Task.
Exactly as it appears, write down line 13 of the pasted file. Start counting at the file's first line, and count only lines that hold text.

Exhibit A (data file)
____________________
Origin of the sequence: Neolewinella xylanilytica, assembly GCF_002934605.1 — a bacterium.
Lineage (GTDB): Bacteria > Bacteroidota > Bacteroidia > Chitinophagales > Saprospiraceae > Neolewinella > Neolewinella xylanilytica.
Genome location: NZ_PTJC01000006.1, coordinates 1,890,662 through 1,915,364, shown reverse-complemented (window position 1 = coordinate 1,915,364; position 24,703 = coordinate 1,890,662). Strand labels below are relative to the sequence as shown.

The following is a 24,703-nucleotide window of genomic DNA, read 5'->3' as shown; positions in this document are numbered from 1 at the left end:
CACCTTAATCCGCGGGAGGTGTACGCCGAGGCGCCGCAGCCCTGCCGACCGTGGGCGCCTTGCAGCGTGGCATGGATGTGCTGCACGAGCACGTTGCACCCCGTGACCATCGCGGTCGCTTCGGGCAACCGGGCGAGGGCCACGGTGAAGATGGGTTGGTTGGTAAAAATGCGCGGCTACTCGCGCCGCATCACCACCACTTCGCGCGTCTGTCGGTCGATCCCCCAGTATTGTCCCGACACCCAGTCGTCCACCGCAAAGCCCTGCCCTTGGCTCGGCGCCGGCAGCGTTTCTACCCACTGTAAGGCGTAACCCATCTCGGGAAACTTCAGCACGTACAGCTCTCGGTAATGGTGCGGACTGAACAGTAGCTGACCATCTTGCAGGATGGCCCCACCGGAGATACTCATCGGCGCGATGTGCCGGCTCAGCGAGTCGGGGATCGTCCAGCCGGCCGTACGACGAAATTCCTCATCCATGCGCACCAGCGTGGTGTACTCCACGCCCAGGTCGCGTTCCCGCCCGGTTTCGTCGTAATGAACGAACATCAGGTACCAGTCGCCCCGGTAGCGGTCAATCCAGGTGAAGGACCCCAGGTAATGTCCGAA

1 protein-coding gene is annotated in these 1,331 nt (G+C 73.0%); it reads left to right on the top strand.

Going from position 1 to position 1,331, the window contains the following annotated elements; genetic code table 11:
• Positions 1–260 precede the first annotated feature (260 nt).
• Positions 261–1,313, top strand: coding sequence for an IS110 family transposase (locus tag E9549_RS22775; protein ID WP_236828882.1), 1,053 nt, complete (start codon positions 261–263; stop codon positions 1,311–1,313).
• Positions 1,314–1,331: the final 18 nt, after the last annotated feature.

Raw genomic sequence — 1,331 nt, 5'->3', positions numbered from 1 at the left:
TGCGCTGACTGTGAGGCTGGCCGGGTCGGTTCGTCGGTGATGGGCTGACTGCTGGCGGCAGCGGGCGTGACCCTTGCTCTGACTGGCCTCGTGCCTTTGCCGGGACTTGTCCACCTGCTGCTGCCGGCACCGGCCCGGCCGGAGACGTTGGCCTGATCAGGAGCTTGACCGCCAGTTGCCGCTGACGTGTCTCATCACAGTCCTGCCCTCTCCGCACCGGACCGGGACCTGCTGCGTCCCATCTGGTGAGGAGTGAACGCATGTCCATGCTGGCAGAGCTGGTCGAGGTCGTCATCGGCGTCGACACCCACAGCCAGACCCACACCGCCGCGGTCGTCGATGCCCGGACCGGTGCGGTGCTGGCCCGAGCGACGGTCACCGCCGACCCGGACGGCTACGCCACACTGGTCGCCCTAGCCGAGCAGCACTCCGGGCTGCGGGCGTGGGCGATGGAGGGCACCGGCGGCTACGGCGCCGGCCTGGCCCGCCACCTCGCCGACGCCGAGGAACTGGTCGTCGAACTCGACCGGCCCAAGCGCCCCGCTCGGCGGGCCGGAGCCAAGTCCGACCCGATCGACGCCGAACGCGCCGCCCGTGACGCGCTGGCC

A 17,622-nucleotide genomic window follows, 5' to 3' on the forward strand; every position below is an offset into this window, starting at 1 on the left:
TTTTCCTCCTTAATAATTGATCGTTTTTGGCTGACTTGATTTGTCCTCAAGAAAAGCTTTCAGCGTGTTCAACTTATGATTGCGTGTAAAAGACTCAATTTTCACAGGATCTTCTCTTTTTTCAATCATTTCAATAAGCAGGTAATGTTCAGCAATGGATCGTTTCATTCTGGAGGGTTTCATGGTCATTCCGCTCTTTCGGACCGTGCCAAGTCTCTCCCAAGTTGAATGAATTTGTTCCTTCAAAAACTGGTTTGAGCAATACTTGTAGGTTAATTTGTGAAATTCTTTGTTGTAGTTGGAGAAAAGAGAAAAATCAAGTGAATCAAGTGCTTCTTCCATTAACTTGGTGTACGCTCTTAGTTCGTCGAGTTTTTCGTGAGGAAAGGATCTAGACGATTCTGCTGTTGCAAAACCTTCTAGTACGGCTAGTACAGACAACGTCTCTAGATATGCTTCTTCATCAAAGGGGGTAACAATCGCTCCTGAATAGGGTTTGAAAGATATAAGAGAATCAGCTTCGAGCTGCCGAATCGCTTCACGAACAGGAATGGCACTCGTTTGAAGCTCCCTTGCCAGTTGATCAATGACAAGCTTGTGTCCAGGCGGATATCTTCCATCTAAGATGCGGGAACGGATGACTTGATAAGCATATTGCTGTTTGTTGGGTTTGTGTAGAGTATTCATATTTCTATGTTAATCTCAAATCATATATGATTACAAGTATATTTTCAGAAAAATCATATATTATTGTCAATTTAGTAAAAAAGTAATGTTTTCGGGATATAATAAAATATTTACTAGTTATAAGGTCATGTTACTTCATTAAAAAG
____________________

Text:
A 17,622-nucleotide genomic window follows, 5' to 3' on the forward strand; every position below is an offset into this window, starting at 1 on the left: